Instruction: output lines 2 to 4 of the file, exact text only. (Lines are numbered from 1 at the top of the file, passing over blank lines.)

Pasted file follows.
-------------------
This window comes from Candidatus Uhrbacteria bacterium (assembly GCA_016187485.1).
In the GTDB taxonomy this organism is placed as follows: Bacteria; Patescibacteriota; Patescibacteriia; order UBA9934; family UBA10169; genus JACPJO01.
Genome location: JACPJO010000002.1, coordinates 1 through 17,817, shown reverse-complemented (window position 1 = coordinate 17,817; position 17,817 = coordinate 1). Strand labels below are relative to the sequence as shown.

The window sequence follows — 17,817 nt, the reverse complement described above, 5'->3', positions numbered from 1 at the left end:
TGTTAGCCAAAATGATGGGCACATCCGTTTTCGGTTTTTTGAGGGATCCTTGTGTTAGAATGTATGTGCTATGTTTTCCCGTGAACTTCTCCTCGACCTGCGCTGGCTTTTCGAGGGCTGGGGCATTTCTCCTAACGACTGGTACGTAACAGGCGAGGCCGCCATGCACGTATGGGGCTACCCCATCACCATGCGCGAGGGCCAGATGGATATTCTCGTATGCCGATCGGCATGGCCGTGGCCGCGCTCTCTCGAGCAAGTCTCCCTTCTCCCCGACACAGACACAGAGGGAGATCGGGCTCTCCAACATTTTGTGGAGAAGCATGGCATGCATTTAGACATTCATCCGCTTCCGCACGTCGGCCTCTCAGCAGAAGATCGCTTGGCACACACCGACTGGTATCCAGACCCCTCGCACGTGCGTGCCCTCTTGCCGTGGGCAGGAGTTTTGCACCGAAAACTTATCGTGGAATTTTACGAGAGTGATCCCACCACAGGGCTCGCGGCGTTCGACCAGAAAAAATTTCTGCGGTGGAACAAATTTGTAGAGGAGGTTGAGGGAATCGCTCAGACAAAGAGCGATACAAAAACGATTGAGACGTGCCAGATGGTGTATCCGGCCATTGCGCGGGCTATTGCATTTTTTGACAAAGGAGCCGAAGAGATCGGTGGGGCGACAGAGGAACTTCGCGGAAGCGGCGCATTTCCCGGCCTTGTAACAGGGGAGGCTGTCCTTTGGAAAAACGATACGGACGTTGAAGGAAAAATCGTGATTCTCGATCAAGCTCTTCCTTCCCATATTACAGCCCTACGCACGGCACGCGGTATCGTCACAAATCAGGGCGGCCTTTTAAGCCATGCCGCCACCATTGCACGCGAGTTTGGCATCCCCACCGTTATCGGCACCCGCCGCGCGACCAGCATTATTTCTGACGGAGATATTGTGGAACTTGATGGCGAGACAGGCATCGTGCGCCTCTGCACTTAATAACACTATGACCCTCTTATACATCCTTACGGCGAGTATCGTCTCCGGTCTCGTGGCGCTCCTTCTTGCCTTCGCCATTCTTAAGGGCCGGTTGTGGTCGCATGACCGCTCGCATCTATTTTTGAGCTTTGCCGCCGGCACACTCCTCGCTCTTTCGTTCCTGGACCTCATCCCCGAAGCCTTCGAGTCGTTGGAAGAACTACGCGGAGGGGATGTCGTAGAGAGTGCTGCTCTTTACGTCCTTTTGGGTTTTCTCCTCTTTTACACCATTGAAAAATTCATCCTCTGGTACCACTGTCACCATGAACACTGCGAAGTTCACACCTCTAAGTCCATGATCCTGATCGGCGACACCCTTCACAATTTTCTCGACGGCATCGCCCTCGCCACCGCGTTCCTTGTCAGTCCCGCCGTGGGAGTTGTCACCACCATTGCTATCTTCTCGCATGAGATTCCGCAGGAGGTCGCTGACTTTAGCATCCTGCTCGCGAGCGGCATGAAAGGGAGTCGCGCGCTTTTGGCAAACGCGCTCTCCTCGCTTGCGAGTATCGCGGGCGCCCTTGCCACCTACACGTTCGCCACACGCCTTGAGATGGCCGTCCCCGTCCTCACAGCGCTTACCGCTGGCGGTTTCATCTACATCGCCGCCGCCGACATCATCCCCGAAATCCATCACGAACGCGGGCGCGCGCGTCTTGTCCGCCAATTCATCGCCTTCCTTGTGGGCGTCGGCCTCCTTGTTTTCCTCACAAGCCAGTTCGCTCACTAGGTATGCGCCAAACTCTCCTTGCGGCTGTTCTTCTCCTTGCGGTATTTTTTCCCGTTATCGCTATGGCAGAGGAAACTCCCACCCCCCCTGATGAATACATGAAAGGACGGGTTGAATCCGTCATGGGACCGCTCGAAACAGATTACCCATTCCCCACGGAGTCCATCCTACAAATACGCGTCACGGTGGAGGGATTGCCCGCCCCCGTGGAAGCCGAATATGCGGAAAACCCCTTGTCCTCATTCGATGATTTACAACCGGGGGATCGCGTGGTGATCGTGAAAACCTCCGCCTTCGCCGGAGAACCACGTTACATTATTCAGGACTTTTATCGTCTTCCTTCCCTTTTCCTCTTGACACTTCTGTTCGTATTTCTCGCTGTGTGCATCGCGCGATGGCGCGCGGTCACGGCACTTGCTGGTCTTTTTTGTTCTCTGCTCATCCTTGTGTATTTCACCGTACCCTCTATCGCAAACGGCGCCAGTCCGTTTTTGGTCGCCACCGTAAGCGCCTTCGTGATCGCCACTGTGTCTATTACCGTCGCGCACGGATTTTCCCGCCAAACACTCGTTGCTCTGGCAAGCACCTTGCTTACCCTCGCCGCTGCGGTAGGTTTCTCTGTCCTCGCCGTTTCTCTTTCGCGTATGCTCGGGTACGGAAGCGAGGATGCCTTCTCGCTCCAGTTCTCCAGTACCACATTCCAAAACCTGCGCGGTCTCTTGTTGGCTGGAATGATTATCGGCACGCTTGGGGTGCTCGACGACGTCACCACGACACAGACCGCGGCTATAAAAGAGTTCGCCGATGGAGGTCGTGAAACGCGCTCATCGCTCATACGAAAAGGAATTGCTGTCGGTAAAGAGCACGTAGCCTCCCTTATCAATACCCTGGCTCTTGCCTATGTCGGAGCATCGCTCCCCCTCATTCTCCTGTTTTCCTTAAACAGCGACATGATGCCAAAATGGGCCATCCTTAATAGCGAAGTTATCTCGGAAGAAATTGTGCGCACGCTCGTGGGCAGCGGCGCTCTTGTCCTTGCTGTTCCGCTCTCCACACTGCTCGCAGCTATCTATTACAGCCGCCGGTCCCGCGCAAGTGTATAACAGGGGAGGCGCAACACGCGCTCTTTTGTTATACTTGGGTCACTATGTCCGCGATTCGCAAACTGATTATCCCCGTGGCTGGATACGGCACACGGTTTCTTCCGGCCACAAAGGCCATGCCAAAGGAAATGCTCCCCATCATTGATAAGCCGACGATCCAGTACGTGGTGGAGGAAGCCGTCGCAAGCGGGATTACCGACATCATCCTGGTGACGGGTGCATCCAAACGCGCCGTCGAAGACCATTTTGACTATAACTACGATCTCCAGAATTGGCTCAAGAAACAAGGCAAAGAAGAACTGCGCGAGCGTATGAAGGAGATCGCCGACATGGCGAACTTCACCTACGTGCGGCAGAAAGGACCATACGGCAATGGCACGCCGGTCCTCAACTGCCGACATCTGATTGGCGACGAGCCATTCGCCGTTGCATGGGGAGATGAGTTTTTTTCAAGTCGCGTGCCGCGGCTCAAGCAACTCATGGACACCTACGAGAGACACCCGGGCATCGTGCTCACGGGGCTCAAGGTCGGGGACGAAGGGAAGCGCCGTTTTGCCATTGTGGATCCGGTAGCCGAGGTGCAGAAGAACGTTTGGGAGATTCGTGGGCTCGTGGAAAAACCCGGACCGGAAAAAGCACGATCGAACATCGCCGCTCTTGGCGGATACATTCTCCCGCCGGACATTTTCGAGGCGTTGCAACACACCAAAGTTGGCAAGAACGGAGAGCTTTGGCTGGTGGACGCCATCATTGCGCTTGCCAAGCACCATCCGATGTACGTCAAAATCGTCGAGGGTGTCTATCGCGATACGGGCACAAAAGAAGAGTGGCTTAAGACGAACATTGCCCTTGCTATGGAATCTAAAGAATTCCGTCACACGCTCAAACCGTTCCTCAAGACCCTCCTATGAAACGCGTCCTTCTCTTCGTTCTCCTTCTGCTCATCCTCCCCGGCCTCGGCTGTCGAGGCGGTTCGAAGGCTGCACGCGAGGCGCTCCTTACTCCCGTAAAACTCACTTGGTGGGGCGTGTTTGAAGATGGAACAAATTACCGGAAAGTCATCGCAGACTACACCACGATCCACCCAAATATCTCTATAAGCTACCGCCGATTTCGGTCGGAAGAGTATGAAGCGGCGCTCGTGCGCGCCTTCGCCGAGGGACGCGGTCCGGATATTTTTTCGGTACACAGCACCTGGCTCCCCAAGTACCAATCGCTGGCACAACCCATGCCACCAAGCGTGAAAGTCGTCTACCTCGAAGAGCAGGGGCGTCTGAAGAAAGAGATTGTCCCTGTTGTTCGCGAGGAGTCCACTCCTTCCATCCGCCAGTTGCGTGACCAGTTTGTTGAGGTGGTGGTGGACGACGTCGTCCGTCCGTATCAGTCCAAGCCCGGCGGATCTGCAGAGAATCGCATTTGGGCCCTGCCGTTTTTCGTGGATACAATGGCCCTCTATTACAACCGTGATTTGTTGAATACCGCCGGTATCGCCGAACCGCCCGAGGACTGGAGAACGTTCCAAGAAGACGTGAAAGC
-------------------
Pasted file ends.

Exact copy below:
In the GTDB taxonomy this organism is placed as follows: Bacteria; Patescibacteriota; Patescibacteriia; order UBA9934; family UBA10169; genus JACPJO01.
Genome location: JACPJO010000002.1, coordinates 1 through 17,817, shown reverse-complemented (window position 1 = coordinate 17,817; position 17,817 = coordinate 1). Strand labels below are relative to the sequence as shown.

The window sequence follows — 17,817 nt, the reverse complement described above, 5'->3', positions numbered from 1 at the left end: